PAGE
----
A Roland Roessner Home Sets the Stage for Creativity and Community - Tribeza
roland roessner austin architecture midcentury

Mid-Modern Life

A Roland Roessner home sets the stage for creativity and community

by Anne Bruno
Photographs by Leonid Furmansky

Cruise Balcones Drive and the surrounding neighborhood and it doesn’t take an architectural historian to pick out the mid-century modern beauties holding their own amid all the new-home construction. What you can see driving past — large expanses of glass with cantilevered covered porches and natural elements of limestone and wood — are hallmarks of the style, making these homes feel somehow vintage, modern, and timeless all at once. But it’s the unseen elements that tell the story of how these structures came to be and the people who love them, the primary reason many of Roessner’s houses still survive and shine.

roland roessner austin architecture midcentury

Anne Wheat with her grandfather, astronomer Donald H. Menzel, in the early 1960s.

In 1959 Suzy Lindeman Snyder and her late husband, Jim Lindeman, contracted with architect Roland G. Roessner to build a home for their family on a cul-de-sac in the new Balcones Park neighborhood near Mount Bonnell. Roessner, like many of his contemporaries, was a World War II veteran and the art and architecture he’d seen in other parts of the world influenced his work. He had been recruited to teach at the University of Texas in 1948, when the architecture program was still part of the College of Engineering. Over the next 30 years at UT, he became one of the School of Architecture’s most notable professors, being one of the few to meld his academic career with a vibrant private practice, to the benefit of students and clients alike. Along the way, his work earned numerous professional awards as well as public recognition. In 1955, a Roessner-designed home on Balcones (one that is, sadly, no longer standing) was named Newsweek magazine’s House of the Year.

roland roessner austin architecture midcenturyAlmost 55 years after the house was built, when Laurie Humphreys purchased it, the same details the Lindemans loved about the home’s design spoke to Humphreys’ own aesthetic. A UT graduate of art history and an accomplished landscape architect with a master’s degree from the University of Pennsylvania, Humphreys says, “The first time I drove up and saw it — before I even got out of the car — I said, ‘This is it.’”

roland roessner austin architecture midcentury

A painting by Jack Roth hangs in Humphreys’ art filled home.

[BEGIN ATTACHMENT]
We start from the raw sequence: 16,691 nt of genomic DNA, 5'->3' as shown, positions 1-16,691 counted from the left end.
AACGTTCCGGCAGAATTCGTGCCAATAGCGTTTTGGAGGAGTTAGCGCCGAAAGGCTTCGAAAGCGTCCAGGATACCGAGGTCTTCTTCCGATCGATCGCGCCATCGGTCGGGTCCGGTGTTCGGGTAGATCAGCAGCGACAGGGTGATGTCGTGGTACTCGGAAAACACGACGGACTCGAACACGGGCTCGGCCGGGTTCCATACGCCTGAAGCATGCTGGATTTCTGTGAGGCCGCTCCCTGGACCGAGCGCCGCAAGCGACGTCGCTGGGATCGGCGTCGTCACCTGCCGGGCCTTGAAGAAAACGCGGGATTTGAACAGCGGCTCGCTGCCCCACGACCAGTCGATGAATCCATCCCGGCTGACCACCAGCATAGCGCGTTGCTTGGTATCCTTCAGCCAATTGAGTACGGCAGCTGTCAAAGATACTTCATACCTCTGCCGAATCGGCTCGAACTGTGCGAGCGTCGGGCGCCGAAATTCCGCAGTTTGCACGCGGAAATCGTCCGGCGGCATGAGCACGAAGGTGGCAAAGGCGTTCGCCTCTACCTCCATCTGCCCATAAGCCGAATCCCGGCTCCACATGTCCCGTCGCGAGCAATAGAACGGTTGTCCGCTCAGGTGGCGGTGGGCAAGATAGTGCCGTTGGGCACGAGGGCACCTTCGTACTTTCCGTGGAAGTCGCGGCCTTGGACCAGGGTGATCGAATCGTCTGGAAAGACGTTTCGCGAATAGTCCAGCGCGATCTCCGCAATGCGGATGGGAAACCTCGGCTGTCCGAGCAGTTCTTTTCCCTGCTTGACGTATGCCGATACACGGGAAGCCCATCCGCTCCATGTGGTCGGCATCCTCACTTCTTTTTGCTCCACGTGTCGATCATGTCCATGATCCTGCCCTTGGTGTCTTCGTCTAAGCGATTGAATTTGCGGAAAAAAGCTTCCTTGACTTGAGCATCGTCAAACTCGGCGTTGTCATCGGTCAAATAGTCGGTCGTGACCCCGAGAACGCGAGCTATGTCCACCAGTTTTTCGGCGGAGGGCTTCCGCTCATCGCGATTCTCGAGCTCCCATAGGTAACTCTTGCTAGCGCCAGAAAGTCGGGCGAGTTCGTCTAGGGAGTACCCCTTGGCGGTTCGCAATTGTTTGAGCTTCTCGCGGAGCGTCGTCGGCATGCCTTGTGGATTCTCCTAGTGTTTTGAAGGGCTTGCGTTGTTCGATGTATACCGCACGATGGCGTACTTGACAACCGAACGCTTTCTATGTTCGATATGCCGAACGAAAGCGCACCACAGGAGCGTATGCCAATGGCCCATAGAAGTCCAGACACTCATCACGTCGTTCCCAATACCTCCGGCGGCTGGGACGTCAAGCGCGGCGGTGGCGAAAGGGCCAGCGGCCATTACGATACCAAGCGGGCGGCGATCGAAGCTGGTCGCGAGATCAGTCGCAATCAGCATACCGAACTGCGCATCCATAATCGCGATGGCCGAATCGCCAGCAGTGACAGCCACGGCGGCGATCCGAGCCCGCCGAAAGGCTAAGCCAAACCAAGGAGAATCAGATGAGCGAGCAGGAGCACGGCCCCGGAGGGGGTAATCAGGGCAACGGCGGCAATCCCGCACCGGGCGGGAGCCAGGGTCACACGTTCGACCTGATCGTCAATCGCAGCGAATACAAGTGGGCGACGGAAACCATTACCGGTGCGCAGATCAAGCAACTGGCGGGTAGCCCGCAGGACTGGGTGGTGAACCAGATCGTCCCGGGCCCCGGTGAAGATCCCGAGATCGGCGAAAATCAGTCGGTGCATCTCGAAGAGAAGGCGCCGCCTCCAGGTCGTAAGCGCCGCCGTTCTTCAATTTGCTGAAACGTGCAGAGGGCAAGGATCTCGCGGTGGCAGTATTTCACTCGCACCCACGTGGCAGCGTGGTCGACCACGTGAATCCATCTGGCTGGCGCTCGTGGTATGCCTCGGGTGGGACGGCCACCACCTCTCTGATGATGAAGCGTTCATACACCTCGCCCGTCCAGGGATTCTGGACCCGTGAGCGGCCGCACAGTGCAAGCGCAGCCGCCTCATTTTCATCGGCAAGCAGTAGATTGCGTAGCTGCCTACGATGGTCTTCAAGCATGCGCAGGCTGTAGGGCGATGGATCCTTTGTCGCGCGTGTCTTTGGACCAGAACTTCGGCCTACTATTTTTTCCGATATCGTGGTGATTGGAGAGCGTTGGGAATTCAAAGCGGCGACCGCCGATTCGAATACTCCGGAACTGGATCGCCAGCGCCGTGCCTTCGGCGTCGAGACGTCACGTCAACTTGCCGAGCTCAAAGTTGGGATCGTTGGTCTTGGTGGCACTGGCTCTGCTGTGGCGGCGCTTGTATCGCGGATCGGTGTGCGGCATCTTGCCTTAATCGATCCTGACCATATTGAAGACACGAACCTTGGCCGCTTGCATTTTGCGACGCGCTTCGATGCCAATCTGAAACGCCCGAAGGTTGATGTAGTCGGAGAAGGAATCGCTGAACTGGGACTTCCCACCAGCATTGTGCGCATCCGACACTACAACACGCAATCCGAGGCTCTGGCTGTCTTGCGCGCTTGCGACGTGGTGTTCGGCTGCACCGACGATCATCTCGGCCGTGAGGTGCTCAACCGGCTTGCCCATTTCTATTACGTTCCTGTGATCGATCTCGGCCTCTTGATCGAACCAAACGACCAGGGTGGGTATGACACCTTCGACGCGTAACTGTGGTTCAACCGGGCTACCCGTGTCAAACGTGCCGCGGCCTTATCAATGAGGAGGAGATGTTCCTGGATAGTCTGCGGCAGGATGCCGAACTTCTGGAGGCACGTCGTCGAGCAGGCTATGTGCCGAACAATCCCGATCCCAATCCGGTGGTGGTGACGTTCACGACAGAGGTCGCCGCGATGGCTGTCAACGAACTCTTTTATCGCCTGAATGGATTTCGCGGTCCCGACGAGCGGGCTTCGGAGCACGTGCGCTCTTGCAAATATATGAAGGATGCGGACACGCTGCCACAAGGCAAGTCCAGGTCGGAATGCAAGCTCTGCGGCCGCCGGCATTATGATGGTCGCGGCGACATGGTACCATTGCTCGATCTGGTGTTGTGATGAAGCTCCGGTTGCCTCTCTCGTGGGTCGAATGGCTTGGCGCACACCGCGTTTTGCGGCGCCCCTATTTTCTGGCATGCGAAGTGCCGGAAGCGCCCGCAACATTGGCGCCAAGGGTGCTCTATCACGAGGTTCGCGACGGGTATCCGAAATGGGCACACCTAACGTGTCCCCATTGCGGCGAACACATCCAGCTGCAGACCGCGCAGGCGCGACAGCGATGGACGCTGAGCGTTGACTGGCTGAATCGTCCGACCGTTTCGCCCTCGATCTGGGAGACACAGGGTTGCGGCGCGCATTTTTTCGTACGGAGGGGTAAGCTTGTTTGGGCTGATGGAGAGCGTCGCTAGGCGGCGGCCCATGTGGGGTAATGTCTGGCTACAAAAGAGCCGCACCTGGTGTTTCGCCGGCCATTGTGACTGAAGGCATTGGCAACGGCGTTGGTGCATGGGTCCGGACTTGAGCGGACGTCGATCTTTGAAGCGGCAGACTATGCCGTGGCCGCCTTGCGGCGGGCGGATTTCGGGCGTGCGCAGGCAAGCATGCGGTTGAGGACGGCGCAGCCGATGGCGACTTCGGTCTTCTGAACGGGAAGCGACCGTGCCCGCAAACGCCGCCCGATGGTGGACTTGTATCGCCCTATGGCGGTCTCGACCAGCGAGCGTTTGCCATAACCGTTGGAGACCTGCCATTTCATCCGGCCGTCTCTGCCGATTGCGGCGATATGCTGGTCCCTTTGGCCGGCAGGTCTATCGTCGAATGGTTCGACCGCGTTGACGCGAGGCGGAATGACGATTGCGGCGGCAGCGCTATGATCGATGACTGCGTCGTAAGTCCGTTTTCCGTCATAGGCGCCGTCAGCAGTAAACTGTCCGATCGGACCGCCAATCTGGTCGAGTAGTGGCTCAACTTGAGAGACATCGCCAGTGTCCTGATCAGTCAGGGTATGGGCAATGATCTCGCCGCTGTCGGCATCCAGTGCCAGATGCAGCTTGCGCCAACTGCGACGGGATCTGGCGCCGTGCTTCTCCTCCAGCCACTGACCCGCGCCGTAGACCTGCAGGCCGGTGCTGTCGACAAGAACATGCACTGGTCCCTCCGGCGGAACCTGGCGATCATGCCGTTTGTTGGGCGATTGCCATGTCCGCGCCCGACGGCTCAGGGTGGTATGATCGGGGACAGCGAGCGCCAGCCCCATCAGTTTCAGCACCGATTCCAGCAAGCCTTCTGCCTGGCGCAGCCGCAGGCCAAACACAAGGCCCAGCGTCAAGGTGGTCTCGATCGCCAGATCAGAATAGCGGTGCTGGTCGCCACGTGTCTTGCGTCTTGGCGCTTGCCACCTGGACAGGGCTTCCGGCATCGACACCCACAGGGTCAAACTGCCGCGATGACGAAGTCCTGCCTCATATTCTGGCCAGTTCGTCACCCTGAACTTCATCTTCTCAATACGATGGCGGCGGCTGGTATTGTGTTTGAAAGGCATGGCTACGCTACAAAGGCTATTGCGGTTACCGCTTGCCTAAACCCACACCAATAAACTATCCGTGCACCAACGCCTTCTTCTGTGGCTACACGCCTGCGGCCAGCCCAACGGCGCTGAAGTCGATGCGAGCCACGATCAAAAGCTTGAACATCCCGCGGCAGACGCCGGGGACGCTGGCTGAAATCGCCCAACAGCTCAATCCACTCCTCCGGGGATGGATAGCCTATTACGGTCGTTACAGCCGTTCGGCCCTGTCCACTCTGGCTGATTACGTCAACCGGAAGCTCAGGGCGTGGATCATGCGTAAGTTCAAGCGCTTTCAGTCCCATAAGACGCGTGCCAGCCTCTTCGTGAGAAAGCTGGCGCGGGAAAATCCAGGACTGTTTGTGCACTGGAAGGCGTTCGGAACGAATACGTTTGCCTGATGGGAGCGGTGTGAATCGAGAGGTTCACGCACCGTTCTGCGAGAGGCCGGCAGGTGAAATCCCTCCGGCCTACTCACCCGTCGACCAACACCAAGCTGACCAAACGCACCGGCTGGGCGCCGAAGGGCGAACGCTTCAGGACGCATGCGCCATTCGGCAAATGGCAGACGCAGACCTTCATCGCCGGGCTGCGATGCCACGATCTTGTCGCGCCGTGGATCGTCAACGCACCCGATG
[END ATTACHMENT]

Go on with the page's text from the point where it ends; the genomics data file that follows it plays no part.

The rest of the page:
Roessner was particularly adept at connecting the inside of a house to its outside surroundings. The home’s layout and abundance of windows invite natural light in, while protecting the privacy of its occupants. The first steps inside reveal an unobstructed view to a porch running the length of the back of the house and a sloping yard below. Here, Humphreys’ horticultural talents come to life with a lush forest of potted plants on the porch and a tranquil, meadow-like feel to the backyard.

At the time the home was built, Roessner’s design was neither flashy nor trendy, but it was definitely forward-thinking. For Suzy and Jim Lindeman, a very creative pair, the house reflected their own progressive ideals. Over the course of five decades, the home not only served as the headquarters for a very busy family of five, but also played host to meetings for a number of civic organizations like Austin Community Nursery Schools and the Women’s Symphony League. Here, adults and children alike were treated to stimulating conversation as well as music, art, and games.

roland roessner austin architecture midcentury

Many of the home’s original architectural features, like the stone and steel fireplace, remain untouched.

“I grew up always wanting to learn and do new things, and things that help people,” says Lindeman Snyder, now in her early nineties and a well-known presence at Westminster Manor. “At the time I studied early childhood education at Skidmore College, it was a very new field. Early in my teaching career I even got chided for letting the nursery school children play too much! Can you imagine? Of course,” she adds, “eventually everyone understood just how important play is to a child’s development.”